In 1899, the Texas Legislature authorized the formation of the Southwest Texas State Normal School, which opened in San Marcos four years later. At the time, the school’s mission was to prepare Texas public school teachers, but over the years, it has undergone several expansions and name changes to reflect its evolution into the major multi-purpose university Texas State has become.
From its humble beginnings located in a single building, Texas State’s original San Marcos campus has grown to cover a 485-acre campus that is home to 267 buildings, as well as an additional 5,038 acres of recreational, instructional, farm and ranch land. The university added a second campus in Round Rock, which has grown from 15 temporary buildings to a 101-acre campus with state-of-the-art facilities.
Texas State’s student population has kept pace with its physical expansion, growing from 303 in 1903 to more than 35,546 in 2013 – marking the 16th consecutive year of enrollment growth for the university.
Anticipating physical and population growth to continue into the future, Texas reviewed its policies and determined the necessity of implementing electronic key control systems in sensitive areas. Based on its size, the understanding was that as many as 85 of these systems could potentially be needed as part of this initiative.
Texas State was faced with a particularly challenging growthrelated issue in September 2013, as its freshman enrollment surged to more than 5,000. Like many universities, Texas State requires its freshmen to live on campus, which it sees as a tool for retention. That policy seems to be working, with approximately 80 percent of freshmen living on campus technically returning for the following semester.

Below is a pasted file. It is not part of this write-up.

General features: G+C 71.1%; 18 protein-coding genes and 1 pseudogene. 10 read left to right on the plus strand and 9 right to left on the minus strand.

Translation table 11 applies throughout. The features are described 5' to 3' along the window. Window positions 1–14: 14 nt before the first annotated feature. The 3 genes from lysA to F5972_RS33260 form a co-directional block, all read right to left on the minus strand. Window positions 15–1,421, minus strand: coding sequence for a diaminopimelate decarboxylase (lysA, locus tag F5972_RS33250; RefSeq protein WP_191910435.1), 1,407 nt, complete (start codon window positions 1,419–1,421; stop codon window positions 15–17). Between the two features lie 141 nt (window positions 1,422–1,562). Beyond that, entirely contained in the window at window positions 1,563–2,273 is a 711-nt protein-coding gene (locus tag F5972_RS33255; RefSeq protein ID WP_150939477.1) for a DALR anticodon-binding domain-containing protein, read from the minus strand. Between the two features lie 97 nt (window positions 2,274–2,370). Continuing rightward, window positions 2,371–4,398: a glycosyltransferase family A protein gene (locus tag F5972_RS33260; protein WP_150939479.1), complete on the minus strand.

To accommodate the growing ranks of on-campus residents, the university has pursued an aggressive construction campaign, building a new residence hall complex every two years to house approximately 600 additional students with plans to break ground this fall on a third new housing complex. In all, Texas State spent more than $190 million on new or renovated buildings, with more construction planned into the foreseeable future.
With a large number of individuals requiring access to so many facilities, the university recognized that key management had the potential to become a high-risk issue and determined to become proactive in reducing that risk. Maintenance staff members would often reach for the key to a particular building they needed to access, only to find it was already checked out. They would then be forced to go through the time-consuming – and frustrating – process of determining who had the key last and tracking that person down to retrieve it. The decision was made to update key management policies and practices to make them more efficient and effective.
To combat these problems and increase the security and effectiveness of its key management, Texas State charged its University Police Department and other stakeholders with undertaking an extensive review of the available options for key management systems on the market. This exhaustive process involved gathering research from printed materials and online research, having discussions with current customers of the various vendors, and listening to on-site presentations from the companies under consideration. At the conclusion of its review of key control cabinets and systems, Texas State chose KeyWatcher Touch from Morse Watchmans.